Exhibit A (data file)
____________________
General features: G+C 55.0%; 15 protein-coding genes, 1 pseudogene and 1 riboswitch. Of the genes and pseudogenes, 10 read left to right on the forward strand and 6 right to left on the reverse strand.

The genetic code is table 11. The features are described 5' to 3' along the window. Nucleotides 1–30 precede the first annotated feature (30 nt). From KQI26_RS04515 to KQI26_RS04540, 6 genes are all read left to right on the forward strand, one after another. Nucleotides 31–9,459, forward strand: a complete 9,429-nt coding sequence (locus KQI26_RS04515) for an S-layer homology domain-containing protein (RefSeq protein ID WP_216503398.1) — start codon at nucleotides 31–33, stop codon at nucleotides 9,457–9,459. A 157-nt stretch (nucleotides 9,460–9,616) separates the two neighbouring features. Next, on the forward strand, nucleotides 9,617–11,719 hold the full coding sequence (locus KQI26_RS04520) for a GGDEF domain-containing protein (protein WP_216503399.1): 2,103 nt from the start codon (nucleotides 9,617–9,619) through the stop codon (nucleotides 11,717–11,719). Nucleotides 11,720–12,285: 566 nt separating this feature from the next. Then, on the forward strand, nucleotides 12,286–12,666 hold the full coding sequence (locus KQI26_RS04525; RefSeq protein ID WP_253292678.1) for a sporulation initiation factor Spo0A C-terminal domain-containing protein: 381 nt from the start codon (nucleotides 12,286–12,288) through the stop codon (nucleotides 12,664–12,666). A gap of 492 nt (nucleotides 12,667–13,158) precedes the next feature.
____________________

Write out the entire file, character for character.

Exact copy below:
General features: G+C 55.0%; 15 protein-coding genes, 1 pseudogene and 1 riboswitch. Of the genes and pseudogenes, 10 read left to right on the forward strand and 6 right to left on the reverse strand.

The genetic code is table 11. The features are described 5' to 3' along the window. Nucleotides 1–30 precede the first annotated feature (30 nt). From KQI26_RS04515 to KQI26_RS04540, 6 genes are all read left to right on the forward strand, one after another. Nucleotides 31–9,459, forward strand: a complete 9,429-nt coding sequence (locus KQI26_RS04515) for an S-layer homology domain-containing protein (RefSeq protein ID WP_216503398.1) — start codon at nucleotides 31–33, stop codon at nucleotides 9,457–9,459. A 157-nt stretch (nucleotides 9,460–9,616) separates the two neighbouring features. Next, on the forward strand, nucleotides 9,617–11,719 hold the full coding sequence (locus KQI26_RS04520) for a GGDEF domain-containing protein (protein WP_216503399.1): 2,103 nt from the start codon (nucleotides 9,617–9,619) through the stop codon (nucleotides 11,717–11,719). Nucleotides 11,720–12,285: 566 nt separating this feature from the next. Then, on the forward strand, nucleotides 12,286–12,666 hold the full coding sequence (locus KQI26_RS04525; RefSeq protein ID WP_253292678.1) for a sporulation initiation factor Spo0A C-terminal domain-containing protein: 381 nt from the start codon (nucleotides 12,286–12,288) through the stop codon (nucleotides 12,664–12,666). A gap of 492 nt (nucleotides 12,667–13,158) precedes the next feature.